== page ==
All of this is in an effort to make our elections end-to-end (E2E) verifiable, the pinnacle of election processes. This would mean voters know their choices are properly recorded, can verify their vote was counted in the official results, and the public can verify that the results of the election are accurate. The companies mentioned are focused on the first and third components, with the second hopefully coming into view as technology develops.
Not only could blockchain voting help ensure that all votes cast were untampered, but could make the election process easier and less expensive for everyone involved. Currently, the cost of a single vote costs between $7.00 and $25.00, but initial estimates of a blockchain voting system put the cost per vote closer to $0.50. That’s somewhere between 2% — 7% of the current cost of running an election, which means those tax dollars could go towards improving roads, schools, or lifting people out of poverty, whatever you want to vote for.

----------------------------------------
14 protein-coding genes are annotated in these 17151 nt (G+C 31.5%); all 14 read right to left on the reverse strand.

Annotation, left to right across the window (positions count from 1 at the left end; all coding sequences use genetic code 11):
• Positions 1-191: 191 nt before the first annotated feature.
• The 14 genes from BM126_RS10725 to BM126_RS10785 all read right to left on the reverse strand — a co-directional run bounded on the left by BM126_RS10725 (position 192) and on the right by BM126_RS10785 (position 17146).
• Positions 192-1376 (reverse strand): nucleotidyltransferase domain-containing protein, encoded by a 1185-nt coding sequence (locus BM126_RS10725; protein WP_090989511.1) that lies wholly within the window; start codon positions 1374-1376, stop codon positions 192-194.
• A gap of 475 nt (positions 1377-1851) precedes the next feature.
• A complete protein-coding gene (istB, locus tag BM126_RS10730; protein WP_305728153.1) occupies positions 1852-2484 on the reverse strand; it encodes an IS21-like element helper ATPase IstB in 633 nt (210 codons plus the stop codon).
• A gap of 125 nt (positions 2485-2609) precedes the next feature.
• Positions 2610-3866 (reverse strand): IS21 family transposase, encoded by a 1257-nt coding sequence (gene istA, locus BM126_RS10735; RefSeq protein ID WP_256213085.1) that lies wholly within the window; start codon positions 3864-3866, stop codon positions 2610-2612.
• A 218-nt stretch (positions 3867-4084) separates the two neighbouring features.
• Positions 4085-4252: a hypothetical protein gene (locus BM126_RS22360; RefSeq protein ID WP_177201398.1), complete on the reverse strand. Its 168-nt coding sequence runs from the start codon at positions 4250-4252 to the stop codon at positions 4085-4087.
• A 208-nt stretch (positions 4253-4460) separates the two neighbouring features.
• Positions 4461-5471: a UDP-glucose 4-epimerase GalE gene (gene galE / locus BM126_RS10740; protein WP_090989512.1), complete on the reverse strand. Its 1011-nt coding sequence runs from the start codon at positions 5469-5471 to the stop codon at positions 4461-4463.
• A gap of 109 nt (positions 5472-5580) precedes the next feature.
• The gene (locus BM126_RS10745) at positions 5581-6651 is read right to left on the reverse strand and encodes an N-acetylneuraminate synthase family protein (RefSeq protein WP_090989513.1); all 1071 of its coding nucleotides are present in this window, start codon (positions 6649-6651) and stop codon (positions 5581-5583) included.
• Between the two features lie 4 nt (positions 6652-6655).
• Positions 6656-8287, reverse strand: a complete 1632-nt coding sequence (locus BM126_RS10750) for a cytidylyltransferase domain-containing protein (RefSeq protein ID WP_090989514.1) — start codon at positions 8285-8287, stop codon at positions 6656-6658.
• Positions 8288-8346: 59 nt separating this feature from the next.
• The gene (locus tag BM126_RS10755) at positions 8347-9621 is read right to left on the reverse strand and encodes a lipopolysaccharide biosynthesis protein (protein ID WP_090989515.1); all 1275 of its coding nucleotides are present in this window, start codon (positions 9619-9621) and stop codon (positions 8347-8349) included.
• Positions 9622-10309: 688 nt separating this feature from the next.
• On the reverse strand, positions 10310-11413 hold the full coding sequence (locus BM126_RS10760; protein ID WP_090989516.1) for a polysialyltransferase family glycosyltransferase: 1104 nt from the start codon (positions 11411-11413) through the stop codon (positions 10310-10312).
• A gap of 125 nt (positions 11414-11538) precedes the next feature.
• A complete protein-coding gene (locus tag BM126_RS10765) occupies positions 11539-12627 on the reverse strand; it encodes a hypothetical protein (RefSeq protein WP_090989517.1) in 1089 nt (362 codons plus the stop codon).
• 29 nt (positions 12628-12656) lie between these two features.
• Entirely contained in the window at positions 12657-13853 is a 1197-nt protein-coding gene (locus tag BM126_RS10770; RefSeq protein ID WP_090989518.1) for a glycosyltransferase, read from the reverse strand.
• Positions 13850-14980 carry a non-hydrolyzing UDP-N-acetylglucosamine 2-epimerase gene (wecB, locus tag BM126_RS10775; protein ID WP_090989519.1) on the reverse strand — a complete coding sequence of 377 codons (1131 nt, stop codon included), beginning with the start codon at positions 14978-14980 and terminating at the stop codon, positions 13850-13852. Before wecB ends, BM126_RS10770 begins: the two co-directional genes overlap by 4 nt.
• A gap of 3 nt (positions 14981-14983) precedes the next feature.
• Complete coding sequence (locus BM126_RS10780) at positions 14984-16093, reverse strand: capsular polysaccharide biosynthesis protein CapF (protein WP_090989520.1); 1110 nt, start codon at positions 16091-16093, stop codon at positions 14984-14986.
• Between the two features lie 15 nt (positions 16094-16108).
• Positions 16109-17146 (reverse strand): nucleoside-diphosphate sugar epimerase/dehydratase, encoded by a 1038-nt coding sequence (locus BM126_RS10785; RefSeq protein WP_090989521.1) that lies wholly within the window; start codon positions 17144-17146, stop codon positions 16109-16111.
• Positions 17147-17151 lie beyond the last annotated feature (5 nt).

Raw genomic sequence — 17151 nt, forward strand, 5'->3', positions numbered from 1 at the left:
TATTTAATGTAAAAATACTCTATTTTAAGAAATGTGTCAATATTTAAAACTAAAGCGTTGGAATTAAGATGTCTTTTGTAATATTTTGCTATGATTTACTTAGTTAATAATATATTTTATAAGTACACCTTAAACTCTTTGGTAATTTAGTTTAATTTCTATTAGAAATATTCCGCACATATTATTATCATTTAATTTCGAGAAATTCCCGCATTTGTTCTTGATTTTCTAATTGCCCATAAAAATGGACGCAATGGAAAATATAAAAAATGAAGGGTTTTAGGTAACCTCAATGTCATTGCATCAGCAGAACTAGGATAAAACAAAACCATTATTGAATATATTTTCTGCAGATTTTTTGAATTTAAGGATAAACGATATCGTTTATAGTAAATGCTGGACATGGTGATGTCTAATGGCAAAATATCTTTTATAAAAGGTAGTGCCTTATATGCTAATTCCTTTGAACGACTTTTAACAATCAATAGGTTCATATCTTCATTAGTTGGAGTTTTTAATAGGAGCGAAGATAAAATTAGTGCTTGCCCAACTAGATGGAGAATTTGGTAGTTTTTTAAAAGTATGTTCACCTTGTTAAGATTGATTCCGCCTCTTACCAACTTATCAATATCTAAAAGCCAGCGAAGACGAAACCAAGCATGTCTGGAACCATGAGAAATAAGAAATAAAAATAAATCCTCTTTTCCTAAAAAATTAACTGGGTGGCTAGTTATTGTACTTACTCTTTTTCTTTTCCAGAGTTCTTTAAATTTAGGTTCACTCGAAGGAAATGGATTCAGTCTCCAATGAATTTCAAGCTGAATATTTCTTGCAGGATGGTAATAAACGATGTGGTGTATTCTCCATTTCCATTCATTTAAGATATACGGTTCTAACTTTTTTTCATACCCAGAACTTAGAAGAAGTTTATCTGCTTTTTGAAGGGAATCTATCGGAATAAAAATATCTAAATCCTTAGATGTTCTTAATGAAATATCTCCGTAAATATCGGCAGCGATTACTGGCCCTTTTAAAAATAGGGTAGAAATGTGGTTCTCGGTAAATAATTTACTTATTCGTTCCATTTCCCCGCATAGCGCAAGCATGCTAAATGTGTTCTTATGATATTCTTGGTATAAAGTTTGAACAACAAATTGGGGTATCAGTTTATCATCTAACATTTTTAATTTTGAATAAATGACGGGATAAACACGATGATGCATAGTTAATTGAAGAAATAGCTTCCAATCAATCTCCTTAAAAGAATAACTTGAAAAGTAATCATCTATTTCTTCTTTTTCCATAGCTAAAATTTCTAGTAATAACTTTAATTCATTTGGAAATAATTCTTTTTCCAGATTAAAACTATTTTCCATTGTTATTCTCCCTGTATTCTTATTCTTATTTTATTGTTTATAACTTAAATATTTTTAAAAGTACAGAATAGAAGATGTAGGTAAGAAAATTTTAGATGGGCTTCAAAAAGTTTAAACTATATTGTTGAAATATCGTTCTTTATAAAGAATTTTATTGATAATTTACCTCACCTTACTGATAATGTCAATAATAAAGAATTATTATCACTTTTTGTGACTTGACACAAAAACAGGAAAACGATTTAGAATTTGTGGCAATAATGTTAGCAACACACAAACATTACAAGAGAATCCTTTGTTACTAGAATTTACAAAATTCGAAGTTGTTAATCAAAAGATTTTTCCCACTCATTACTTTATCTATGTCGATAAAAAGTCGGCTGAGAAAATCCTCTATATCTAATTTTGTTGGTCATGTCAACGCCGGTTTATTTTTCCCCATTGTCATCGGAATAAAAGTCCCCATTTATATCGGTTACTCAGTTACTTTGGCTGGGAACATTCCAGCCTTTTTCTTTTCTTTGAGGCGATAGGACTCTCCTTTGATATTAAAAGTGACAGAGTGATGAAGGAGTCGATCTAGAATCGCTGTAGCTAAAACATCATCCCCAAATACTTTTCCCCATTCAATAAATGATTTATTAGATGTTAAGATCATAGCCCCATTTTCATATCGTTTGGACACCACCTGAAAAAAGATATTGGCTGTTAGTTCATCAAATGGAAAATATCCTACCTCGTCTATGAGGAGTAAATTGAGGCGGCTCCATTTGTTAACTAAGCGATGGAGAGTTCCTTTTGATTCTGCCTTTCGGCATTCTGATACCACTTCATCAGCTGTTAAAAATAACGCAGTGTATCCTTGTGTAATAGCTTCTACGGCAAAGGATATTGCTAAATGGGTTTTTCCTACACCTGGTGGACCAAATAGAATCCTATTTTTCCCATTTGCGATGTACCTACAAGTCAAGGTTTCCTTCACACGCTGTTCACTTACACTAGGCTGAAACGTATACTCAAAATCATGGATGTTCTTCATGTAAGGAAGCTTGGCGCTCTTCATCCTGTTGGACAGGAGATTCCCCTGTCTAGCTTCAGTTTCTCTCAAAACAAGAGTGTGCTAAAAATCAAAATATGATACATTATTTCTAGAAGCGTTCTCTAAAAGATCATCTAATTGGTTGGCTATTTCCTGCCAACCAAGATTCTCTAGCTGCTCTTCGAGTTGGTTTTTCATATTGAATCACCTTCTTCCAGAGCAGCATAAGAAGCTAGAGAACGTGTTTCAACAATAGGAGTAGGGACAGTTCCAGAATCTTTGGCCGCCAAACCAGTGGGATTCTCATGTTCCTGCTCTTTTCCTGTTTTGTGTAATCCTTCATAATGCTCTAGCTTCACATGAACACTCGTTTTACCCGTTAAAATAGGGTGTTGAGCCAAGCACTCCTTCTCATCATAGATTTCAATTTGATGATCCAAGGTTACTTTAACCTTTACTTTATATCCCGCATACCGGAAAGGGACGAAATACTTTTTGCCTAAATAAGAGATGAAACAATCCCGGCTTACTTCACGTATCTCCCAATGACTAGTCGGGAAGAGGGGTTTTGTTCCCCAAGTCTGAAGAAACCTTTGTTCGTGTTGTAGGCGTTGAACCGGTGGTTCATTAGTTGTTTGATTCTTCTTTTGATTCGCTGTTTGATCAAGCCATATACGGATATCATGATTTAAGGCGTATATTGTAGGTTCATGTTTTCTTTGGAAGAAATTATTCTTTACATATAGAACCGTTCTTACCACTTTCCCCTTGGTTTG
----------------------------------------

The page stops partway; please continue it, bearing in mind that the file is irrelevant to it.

Blockchain also has the potential to combat the political disinformation war (thanks Russia) that was so prevalent in our last election. Limiting this kind of disinformation can be difficult without infringing on free speech, but a blockchain implementation around media source, ensuring that only media stamped with a unique cryptographic identifier that can be referenced with a blockchain record for verified media outlets could solve this issue. If people can know beyond a doubt where media originates, they could, for example, filter their feeds by only trusted media, significantly hampering disinformation efforts.